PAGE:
Last week, an Ohio man was convicted for his role in the Jan. 6 attack on the U.S. Capitol. His defense at trial? Donald Trump made him do it.
The jury rejected Dustin Thompson’s argument that he should be acquitted because he was simply following orders from the then-president, returning guilty verdicts on all six offenses Thompson was charged with, including obstruction of an official proceeding, a 20-year felony. Thompson’s conviction should signal to the other 700-plus defendants charged in the attack that the “Trump-made-me-do it” defense is a loser.
The jury rejected Dustin Thompson’s argument that he should be acquitted because he was simply following orders from the then-president.
But importantly, rejection of this defense does not in any way exonerate Trump. In fact, the proceeding further demonstrated just how dangerous Trump’s disinformation can be.
During the trial, Thompson testified that after losing his job as an exterminator early in the pandemic, he had fallen down a “rabbit hole” of election disinformation. In blaming Trump for Thompson’s conduct, his lawyer argued that the former president had engaged in a “sinister” plot to encourage Thompson and other supporters to “do his dirty work.” During his opening statement, attorney Samuel Shamansky told jurors that Trump had spread lies and used “his position to authorize this assault.”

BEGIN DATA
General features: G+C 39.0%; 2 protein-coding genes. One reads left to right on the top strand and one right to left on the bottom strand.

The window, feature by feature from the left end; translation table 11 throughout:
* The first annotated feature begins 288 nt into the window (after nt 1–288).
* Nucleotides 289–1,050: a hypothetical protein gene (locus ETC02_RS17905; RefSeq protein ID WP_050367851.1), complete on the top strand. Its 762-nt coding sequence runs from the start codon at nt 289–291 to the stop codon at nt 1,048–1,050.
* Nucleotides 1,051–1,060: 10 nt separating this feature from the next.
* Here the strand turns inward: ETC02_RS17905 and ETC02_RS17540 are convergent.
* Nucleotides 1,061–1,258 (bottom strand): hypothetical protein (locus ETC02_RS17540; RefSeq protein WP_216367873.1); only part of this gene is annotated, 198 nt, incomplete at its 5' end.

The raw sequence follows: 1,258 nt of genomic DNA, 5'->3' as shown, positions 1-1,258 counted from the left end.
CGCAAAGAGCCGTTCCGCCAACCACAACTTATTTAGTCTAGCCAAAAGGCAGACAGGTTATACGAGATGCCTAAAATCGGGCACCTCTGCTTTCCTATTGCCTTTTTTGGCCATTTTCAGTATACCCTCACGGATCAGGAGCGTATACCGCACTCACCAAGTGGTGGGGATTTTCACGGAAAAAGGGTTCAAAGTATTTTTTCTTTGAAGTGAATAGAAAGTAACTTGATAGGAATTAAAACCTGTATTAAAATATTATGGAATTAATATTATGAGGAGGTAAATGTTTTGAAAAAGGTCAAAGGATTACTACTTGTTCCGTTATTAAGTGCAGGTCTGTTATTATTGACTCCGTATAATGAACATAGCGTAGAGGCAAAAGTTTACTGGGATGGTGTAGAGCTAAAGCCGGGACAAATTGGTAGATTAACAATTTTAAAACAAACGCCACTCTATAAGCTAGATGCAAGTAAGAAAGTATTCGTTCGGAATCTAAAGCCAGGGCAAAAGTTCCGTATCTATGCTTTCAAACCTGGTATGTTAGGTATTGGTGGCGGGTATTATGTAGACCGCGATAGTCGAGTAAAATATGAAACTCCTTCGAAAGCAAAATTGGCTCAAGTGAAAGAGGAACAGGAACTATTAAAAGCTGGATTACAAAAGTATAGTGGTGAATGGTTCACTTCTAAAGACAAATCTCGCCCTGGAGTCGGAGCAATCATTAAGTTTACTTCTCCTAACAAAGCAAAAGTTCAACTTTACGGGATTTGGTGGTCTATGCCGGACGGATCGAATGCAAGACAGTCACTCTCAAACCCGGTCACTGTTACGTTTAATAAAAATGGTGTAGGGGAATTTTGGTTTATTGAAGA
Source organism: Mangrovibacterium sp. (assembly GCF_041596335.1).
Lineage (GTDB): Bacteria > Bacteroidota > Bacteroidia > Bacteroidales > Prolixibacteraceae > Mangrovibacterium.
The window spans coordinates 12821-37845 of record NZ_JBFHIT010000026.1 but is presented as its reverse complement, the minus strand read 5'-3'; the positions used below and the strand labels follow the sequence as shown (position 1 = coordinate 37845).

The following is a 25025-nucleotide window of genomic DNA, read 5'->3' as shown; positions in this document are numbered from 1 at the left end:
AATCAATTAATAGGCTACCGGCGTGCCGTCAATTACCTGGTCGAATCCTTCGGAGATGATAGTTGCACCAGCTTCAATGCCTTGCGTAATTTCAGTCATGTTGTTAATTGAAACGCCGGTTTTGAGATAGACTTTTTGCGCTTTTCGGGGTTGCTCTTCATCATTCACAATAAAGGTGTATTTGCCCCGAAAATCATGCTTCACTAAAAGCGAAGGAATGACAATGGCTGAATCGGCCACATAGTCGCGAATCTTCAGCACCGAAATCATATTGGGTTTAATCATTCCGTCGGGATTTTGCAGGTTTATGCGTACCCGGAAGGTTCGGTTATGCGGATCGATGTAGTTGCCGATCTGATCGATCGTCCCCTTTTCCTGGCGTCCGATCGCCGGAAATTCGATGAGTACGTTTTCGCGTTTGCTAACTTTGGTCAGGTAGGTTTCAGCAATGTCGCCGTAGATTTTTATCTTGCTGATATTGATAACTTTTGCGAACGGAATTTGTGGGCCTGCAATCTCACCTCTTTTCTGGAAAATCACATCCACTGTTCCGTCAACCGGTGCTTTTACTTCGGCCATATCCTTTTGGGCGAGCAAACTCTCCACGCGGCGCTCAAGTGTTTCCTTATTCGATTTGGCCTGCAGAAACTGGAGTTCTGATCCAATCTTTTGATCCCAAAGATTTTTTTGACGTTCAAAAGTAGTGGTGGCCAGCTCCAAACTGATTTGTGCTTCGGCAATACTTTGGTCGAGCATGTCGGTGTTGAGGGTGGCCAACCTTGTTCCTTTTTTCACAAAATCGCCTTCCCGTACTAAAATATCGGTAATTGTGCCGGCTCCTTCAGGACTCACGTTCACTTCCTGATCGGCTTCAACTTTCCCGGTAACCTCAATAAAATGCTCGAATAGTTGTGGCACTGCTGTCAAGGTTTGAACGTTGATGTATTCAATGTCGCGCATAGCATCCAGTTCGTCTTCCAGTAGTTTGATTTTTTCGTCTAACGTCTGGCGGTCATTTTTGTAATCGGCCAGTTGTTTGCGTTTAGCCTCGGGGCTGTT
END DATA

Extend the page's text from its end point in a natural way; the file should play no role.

But a person is not exonerated from a crime just because someone else told him to do it. When a person hires a hitman to kill someone, the killer can’t simply blame the person who hired him and expect to avoid liability. Even members of the military have a duty to disobey an unlawful order.
Under certain limited circumstances, the law recognizes situations where a defendant’s will is overcome by coercion from another person. The defense of duress, for example, will excuse a defendant’s crime, but only if the person applying the pressure specifically commands the defendant to commit his crime under threat of death or great bodily harm, and the defendant had no reasonable alternative. The classic example is a bank robber who holds a gun to the head of an innocent driver and demands that the driver help the robber flee the scene.
Here, when Trump famously urged his supporters at the Ellipse rally on Jan. 6 to “walk down to the Capitol,” Thompson was under no threat of death. He could have chosen a reasonable alternative to rioting, such as protesting peacefully or walking away. As one juror told a reporter after the verdict, “Everyone agrees that Donald Trump is culpable as an overall narrative. Lots of people were there and then went home. Dustin Thompson did not."
But that doesn’t mean we should ignore Trump’s words or consider them irrelevant to the attack. As Shamansky argued, his client was vulnerable to Trump's unsubstantiated claims of election fraud. He described Thompson as a “pawn” and Trump as a “gangster” who abused his power to manipulate supporters. “The vulnerable are seduced by the strong,” Shamansky said, “and that's what happened here.”